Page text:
“It cannot be that a Franco-British company is created out of a Franco-German company,” Joachim Pfeiffer, a spokesman for Merkel’s CDU party told Reuters on Wednesday, saying that he would not accept it if the merged company based its commercial activities in Toulouse and its defence operations in London.
EADS employs almost 50,000 people in Germany at 29 different sites. German media reports this week that EADS boss Tom Enders offered job guarantees to the group’s 20,000 defence workers have been dismissed as “nonsense” by officials and by EADS.
In the state of Bavaria, where EADS employs 15,000 people, the regional economy minister said a merger might improve the firms’ competitive position but his focus was on securing jobs.
Keeping jobs and technology expertise within Europe’s largest economy should be a key factor for the government in deciding whether to approve the deal, a politician from the German opposition Social Democrats said on Wednesday.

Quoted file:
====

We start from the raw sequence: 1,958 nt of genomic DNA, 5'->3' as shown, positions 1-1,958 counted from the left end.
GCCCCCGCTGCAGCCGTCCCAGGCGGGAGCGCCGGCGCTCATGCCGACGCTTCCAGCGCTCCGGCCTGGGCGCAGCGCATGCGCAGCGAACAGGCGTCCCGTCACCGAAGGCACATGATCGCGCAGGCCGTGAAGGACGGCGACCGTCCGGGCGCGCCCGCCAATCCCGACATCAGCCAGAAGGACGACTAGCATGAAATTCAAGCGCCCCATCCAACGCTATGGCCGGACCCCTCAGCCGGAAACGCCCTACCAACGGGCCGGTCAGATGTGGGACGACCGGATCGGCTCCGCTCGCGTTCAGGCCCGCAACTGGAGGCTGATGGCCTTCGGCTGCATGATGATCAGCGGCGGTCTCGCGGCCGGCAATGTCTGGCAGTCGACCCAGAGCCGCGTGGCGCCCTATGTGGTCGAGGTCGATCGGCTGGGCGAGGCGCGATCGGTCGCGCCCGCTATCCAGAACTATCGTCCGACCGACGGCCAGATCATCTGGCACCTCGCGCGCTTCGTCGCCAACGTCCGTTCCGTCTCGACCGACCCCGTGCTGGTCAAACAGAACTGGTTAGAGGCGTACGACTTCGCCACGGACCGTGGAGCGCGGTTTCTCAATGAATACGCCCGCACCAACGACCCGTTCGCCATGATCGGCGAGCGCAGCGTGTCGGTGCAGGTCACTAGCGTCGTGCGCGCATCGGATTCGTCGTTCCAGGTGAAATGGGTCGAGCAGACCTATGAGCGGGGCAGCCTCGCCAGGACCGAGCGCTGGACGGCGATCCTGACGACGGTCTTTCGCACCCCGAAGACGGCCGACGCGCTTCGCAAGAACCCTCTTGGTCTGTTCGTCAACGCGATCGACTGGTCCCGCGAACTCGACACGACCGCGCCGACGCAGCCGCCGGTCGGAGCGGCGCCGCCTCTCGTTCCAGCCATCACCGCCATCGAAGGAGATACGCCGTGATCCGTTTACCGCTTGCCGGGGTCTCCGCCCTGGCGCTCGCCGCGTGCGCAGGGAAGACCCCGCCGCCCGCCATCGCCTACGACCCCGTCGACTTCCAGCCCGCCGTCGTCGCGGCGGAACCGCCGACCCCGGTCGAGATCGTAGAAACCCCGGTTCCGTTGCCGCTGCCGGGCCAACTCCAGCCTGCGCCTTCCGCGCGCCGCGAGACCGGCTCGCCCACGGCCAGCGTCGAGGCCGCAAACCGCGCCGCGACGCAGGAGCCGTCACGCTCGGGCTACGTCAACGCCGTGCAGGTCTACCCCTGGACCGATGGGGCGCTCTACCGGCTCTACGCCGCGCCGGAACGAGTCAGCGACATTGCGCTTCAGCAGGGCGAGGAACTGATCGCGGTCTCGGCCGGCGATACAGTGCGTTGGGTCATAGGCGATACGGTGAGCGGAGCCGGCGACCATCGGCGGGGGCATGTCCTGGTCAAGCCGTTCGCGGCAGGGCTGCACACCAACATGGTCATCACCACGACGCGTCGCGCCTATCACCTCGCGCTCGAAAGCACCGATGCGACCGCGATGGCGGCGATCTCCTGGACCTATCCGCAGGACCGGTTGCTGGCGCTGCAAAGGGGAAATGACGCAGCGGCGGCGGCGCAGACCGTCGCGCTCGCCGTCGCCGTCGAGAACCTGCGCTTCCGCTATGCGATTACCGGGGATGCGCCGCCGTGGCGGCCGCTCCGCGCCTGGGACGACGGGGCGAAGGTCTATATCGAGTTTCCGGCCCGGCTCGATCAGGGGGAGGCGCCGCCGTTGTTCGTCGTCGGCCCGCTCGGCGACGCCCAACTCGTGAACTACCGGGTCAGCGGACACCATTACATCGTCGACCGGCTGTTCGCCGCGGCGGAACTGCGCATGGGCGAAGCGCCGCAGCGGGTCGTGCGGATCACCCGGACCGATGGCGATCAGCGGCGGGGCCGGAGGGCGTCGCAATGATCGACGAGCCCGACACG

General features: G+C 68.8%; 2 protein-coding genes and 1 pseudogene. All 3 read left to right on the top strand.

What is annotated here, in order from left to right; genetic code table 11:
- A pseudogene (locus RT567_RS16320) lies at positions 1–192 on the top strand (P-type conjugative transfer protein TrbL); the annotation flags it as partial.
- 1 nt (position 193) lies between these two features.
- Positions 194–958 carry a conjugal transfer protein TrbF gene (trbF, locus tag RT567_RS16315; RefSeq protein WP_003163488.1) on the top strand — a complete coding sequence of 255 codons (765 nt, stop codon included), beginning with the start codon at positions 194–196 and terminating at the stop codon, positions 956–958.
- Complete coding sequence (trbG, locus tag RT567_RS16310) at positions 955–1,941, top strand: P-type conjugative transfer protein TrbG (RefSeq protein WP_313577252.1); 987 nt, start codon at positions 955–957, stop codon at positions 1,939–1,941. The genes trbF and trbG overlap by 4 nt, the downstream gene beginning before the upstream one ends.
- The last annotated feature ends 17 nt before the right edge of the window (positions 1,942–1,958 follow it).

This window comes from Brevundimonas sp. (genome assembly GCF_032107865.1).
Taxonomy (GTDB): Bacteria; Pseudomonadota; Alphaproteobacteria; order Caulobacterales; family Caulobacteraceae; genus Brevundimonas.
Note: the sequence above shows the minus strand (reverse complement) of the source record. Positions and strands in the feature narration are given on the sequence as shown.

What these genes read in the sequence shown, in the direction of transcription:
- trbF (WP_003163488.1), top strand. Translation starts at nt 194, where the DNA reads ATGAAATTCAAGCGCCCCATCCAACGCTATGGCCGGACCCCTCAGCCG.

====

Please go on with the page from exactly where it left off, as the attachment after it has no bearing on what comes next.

“There seems to be some advantages,” Hubertus Heil told a German radio station, adding that the government should make an unbiased review of the economic benefits.
One of the benefits for EADS in joining with BAE is that it would dissolve a cumbersome shareholder pact dictating that the percentage of shares held by German and French investors must be equal.
For France though, a combination of EADS with Britain’s BAE could result in it having to give up influence in a company it has controlled since it was set up, as it would see its stake in the combined group shrink to 9 percent from 15 percent currently.
For Britain, the key is to ensure that the creation of a European group would not affect BAE’s strong sales in the United States, which have benefited from the “special relationship” between the two countries.